In 2016, the Court of Appeal of Quebec has clarified that reduced employer prestige cannot, in itself, serve as grounds for constructive dismissal in the specific context of business acquisitions.
En 2016, la Cour d’appel du Québec a conclu que, dans le contexte de l’aliénation d’une entreprise, le fait pour un employé de passer à un employeur moins prestigieux ne peut, en soi, constituer un congédiement déguisé.
Despite workplace boredom being a mundane reality of some working lives, it may also be the catalyst for more serious workplace concerns. At the extreme, in limited circumstances, boredom could even form the basis for constructive dismissal.
The three popular articles this week on HRinfodesk deal with: a case where an employee who was told to, “Get out!” constituted constructive dismissal; a case that addresses the question of whether an employer can restructure the workplace in good faith without constructively dismissing an employee; and a case that looks at whether federally-regulated employees can be terminated without cause.
It is not uncommon for an organization to move their offices, or to “transfer” an employee from one location to another. Sometimes, the move is across the street, while other moves are across the country or farther. What happens if an employee refuses to relocate?
Three popular articles this week on HRinfodesk deal with three cases: One case looks at the “suitability test” to establish whether the employer acted in good faith; the second case looks at constructive dismissal; and the third case addresses the question of whether employers can terminate disobedient employees for cause.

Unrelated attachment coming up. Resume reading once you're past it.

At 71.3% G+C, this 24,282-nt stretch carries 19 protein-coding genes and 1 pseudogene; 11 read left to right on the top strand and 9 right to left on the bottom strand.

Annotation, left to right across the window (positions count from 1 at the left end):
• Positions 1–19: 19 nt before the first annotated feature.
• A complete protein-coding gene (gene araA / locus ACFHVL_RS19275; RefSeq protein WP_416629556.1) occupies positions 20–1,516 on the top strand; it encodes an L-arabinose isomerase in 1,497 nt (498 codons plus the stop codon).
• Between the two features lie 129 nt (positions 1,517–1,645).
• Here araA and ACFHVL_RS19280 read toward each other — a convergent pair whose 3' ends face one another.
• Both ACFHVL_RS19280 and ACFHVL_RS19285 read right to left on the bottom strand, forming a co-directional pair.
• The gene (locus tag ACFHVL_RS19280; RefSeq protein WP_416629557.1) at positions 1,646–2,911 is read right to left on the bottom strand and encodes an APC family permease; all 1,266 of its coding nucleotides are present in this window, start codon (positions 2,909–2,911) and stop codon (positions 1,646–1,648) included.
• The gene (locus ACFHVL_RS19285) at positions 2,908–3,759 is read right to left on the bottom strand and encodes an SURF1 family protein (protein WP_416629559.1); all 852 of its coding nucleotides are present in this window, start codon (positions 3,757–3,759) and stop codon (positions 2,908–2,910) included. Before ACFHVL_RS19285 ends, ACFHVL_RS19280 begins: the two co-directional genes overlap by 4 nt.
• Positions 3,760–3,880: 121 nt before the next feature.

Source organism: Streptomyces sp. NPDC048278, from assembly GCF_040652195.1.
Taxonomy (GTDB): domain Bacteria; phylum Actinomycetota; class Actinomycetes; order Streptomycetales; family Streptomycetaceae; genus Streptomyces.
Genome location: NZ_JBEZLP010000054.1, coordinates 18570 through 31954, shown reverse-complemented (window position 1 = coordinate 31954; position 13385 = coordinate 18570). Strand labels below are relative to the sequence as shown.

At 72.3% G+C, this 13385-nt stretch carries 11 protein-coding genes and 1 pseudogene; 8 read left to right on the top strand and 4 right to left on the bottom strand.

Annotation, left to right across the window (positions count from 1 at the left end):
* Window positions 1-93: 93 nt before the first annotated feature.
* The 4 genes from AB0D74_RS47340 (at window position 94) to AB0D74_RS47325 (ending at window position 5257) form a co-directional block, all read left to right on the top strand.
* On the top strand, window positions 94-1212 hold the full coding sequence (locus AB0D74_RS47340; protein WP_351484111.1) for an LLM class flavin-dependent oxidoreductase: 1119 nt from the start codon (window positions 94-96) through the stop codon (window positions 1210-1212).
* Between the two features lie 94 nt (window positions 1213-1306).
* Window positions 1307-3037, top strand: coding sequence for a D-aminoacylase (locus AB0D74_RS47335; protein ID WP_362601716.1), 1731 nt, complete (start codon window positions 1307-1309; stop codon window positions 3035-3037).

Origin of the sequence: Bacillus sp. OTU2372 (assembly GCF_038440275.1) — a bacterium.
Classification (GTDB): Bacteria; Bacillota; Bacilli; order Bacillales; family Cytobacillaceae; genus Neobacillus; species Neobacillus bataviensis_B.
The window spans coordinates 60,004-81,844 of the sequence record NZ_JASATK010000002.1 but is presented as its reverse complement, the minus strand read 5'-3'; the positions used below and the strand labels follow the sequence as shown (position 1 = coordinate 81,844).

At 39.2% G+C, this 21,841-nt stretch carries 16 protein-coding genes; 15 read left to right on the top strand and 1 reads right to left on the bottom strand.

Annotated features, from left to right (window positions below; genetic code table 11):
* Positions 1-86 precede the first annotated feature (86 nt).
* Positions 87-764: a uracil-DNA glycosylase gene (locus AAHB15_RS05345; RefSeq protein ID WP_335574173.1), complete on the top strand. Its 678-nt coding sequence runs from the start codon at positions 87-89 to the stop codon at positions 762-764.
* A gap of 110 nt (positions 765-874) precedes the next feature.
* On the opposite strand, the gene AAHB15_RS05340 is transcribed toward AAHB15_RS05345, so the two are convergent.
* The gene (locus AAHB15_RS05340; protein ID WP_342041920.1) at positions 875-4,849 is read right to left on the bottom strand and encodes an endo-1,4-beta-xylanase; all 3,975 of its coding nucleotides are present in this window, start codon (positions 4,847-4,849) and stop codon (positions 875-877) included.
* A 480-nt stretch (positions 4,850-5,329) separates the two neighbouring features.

Termination of an employment relationship can come in many forms; some apparent and some not so. In the latter case, it often falls to a court to determine whether an employer’s actions constitute dismissal or constructive dismissal. This was the issue faced by Justice Lack in the recent decision of Sweeting v Mok.
When the T-1000 came from the future to destroy John Connor, Arnie made sure he was stopped in his tracks. While employers who have to date relied upon prohibitive time and costs to deter ex-employee claims might not face the wrath that Skynet did, given the recent decision of Cloutier v. Q Residential LP Corp (Cloutier), 2015 ONSC 4431 (CanLII), a rethinking of such approaches may be required.
To appreciate the dangers of varying employment terms, we must start with the foundations of contract law. First, a contract requires that each party receive a benefit (consideration). Second, if the parties agree to a variation of contract, but consideration is not received by both parties, Courts will consider the new contract an “unenforceable unilateral variation”. Third…
Three popular articles this week on HRinfodesk deal with changes to employment agreements; consequences of employee comments; and, opinions from non-doctor health and medical professionals.
Three popular articles this week on HRinfodesk deal with paid bereavement leave; voiding employment contract; and, terminating long-term employees.